Tommy Thompson used relationships with CDC to pilot COVID testing
Editor’s note: This is the second chapter of a 5-part series in which former University of Wisconsin System President Tommy Thompson and Vice President Jim Langdon reflect on their experience guiding the system though the COVID-19 pandemic. After making a controversial decision to return to in-person classes in the fall of 2020, they discuss the innovative testing program that helped limit the spread of COVID at colleges and the communities they serve.
A new academic year produces its own kind of excitement on college campuses. Upperclassmen return with a sense of familiarity and confidence that eluded them as freshmen. Freshmen arrive with enthusiasm or apprehension or both as they escape their parents’ shadow. Faculty and staff are reenergized following summer breaks.
Students forced out of dormitories and classrooms six months earlier reconnected with masked classmates and professors in unfamiliar environments. Over the summer, UW facility directors reconfigured building traffic patterns to specify where and sometimes in which directions people could walk. They also installed new equipment including hand sanitizer dispensers and plexiglass dividers to stop the transmission of virus-carrying droplets. And signs were everywhere. Wash your hands frequently. Keep six feet apart. Check your symptoms. Stay home if sick. Cover your cough and sneeze.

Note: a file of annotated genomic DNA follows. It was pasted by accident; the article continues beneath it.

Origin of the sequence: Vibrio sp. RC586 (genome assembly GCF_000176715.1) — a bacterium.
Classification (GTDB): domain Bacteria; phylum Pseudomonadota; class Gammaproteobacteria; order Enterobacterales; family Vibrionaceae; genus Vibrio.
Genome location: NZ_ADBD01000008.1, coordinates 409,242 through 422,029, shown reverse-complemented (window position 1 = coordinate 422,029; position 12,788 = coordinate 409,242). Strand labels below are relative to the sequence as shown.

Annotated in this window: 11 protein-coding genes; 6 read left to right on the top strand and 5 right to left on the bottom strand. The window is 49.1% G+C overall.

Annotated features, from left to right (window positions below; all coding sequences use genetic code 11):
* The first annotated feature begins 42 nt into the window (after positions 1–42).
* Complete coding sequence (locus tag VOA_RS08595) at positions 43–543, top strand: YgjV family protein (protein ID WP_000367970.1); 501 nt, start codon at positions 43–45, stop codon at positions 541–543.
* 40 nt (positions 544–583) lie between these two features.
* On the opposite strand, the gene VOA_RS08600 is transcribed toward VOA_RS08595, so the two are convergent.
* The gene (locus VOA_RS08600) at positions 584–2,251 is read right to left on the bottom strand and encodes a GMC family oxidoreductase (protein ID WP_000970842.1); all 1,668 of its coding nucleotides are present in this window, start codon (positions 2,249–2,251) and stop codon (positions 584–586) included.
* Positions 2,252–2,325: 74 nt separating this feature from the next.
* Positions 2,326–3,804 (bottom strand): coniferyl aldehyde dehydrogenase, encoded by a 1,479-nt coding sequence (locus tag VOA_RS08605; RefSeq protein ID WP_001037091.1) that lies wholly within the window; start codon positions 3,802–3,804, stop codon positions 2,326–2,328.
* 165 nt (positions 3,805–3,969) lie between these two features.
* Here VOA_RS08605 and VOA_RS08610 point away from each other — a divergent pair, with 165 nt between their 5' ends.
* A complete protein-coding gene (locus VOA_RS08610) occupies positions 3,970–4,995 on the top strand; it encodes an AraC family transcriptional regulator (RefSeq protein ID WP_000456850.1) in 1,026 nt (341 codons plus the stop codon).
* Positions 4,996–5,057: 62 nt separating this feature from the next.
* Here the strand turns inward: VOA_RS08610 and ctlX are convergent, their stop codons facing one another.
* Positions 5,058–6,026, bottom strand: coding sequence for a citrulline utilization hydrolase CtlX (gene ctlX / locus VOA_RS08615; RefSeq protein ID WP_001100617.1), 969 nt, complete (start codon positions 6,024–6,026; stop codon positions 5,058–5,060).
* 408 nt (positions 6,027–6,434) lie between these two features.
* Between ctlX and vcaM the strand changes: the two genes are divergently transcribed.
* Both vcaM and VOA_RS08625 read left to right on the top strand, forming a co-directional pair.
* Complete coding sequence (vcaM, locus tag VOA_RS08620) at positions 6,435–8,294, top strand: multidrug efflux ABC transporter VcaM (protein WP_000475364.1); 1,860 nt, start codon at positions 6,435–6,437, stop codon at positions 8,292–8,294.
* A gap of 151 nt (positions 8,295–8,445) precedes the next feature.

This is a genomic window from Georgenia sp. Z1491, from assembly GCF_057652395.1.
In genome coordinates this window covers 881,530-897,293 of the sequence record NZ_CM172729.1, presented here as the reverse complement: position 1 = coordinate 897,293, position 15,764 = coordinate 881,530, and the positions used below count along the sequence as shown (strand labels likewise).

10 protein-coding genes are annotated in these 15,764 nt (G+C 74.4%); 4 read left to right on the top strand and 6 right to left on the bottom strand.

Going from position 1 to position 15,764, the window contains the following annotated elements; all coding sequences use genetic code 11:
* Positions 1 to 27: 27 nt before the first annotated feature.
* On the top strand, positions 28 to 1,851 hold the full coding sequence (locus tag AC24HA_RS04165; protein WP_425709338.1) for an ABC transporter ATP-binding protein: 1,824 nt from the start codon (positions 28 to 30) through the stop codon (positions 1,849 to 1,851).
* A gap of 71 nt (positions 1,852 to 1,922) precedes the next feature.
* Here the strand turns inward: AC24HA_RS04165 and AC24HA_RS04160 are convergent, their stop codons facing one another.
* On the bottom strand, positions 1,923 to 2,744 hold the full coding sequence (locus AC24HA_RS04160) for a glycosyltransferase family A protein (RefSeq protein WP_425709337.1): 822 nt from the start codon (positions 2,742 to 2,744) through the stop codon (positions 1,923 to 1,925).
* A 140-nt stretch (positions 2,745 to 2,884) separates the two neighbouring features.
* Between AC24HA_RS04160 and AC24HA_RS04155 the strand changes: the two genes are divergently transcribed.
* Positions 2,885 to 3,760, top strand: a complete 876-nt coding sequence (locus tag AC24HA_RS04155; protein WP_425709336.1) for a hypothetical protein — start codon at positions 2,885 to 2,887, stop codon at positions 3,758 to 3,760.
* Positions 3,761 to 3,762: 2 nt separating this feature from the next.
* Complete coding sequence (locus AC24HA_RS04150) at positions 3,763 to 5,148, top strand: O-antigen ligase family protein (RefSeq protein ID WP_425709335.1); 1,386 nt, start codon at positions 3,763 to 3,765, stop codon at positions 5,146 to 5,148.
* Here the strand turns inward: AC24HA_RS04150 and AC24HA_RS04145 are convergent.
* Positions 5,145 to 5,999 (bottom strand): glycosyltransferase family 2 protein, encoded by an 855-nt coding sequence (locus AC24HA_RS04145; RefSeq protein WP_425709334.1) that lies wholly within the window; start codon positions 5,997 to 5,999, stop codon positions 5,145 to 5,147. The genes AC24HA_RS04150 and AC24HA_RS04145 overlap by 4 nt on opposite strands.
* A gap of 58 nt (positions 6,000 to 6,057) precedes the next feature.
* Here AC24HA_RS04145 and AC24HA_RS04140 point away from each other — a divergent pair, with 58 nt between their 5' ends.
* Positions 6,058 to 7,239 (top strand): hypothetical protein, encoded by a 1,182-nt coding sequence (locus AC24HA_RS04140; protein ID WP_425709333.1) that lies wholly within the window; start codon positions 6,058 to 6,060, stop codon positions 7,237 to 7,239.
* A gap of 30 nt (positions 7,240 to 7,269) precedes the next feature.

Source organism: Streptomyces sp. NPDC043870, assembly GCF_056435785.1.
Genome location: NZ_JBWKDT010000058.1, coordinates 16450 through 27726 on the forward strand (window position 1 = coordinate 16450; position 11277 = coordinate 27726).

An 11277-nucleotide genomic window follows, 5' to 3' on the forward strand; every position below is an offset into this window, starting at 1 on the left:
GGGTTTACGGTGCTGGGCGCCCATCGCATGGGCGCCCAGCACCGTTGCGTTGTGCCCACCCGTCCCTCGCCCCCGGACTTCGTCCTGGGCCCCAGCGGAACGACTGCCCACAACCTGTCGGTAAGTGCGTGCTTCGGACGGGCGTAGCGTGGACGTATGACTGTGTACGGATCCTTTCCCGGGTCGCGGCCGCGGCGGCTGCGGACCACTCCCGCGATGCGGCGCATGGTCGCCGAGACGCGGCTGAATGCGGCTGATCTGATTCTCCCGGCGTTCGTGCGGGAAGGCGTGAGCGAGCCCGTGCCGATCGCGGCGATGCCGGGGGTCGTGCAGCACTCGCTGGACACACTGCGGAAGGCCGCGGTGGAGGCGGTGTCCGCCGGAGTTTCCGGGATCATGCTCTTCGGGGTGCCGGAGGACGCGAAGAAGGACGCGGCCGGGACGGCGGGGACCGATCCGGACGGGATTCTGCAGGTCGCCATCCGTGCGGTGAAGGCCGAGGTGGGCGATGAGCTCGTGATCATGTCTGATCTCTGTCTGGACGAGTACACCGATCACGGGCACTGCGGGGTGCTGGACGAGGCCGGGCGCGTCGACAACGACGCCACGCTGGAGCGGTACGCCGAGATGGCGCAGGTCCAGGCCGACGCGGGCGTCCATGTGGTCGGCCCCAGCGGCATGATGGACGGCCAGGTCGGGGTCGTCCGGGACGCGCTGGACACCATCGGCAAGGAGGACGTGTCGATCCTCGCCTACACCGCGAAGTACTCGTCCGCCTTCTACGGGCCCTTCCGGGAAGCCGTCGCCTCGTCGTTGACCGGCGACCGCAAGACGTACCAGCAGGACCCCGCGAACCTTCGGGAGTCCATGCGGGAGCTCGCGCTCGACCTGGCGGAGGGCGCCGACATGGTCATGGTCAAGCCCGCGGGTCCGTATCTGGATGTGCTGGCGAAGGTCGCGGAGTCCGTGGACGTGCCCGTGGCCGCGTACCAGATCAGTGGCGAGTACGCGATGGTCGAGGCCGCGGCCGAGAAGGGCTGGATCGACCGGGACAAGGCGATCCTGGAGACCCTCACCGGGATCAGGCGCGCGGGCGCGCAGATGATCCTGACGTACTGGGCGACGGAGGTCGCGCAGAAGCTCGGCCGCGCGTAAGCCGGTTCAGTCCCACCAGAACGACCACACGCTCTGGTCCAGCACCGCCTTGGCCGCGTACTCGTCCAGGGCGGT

UW System helped pioneer new COVID-19 testing regimen
At the pandemic’s outset, PCR (polymerase chain reaction) tests required administration by a trained health care professional and up to three days for results. In July 2020, CDC Director Robert Redfield and President Thompson discussed another solution. Redfield suggested using rapid antigen tests which could produce results in 15 minutes and were easier to administer. A positive antigen test, he said, could be followed by a PCR test to confirm an infection, and a person with a negative antigen test could go about their lives without isolating for 72 hours awaiting test results.
President Thompson requested CDC’s assistance to set up UW testing sites for the fall 2020 semester including surge testing for the public. Redfield agreed and thus began a partnership that supplied federal testing supplies and services on UW campuses for the next year. Tens of millions of dollars of services through the federal Increased Community Access to Testing program would eventually provide over half a million tests for students, faculty, staff and the public at UW campuses.